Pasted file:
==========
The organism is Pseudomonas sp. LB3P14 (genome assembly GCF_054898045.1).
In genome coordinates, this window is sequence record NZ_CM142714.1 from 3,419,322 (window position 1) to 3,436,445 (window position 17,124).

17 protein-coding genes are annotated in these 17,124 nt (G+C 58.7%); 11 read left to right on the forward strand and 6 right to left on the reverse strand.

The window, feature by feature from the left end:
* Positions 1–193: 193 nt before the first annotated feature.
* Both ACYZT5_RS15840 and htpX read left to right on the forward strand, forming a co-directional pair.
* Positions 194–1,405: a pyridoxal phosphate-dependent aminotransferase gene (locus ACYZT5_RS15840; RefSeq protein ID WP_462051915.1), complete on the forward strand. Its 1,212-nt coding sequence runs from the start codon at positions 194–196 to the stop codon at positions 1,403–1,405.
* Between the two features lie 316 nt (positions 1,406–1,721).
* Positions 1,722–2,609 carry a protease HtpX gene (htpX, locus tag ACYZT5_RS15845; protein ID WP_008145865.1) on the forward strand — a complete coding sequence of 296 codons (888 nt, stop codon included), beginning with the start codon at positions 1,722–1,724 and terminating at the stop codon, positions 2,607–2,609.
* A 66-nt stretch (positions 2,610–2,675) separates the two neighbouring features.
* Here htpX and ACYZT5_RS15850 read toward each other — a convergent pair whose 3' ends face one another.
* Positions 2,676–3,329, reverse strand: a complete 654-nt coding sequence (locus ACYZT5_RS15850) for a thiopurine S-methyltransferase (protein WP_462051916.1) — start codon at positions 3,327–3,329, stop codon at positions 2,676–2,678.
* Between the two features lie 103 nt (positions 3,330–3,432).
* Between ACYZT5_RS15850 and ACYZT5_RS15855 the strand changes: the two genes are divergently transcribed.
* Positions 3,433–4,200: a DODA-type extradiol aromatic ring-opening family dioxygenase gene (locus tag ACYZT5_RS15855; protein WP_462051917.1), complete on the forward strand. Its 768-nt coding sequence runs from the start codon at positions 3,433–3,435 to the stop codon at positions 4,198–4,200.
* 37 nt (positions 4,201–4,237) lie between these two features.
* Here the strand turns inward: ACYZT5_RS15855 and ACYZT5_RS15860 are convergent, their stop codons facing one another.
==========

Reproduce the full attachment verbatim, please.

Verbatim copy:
The organism is Pseudomonas sp. LB3P14 (genome assembly GCF_054898045.1).
In genome coordinates, this window is sequence record NZ_CM142714.1 from 3,419,322 (window position 1) to 3,436,445 (window position 17,124).

17 protein-coding genes are annotated in these 17,124 nt (G+C 58.7%); 11 read left to right on the forward strand and 6 right to left on the reverse strand.

The window, feature by feature from the left end:
* Positions 1–193: 193 nt before the first annotated feature.
* Both ACYZT5_RS15840 and htpX read left to right on the forward strand, forming a co-directional pair.
* Positions 194–1,405: a pyridoxal phosphate-dependent aminotransferase gene (locus ACYZT5_RS15840; RefSeq protein ID WP_462051915.1), complete on the forward strand. Its 1,212-nt coding sequence runs from the start codon at positions 194–196 to the stop codon at positions 1,403–1,405.
* Between the two features lie 316 nt (positions 1,406–1,721).
* Positions 1,722–2,609 carry a protease HtpX gene (htpX, locus tag ACYZT5_RS15845; protein ID WP_008145865.1) on the forward strand — a complete coding sequence of 296 codons (888 nt, stop codon included), beginning with the start codon at positions 1,722–1,724 and terminating at the stop codon, positions 2,607–2,609.
* A 66-nt stretch (positions 2,610–2,675) separates the two neighbouring features.
* Here htpX and ACYZT5_RS15850 read toward each other — a convergent pair whose 3' ends face one another.
* Positions 2,676–3,329, reverse strand: a complete 654-nt coding sequence (locus ACYZT5_RS15850) for a thiopurine S-methyltransferase (protein WP_462051916.1) — start codon at positions 3,327–3,329, stop codon at positions 2,676–2,678.
* Between the two features lie 103 nt (positions 3,330–3,432).
* Between ACYZT5_RS15850 and ACYZT5_RS15855 the strand changes: the two genes are divergently transcribed.
* Positions 3,433–4,200: a DODA-type extradiol aromatic ring-opening family dioxygenase gene (locus tag ACYZT5_RS15855; protein WP_462051917.1), complete on the forward strand. Its 768-nt coding sequence runs from the start codon at positions 3,433–3,435 to the stop codon at positions 4,198–4,200.
* 37 nt (positions 4,201–4,237) lie between these two features.
* Here the strand turns inward: ACYZT5_RS15855 and ACYZT5_RS15860 are convergent, their stop codons facing one another.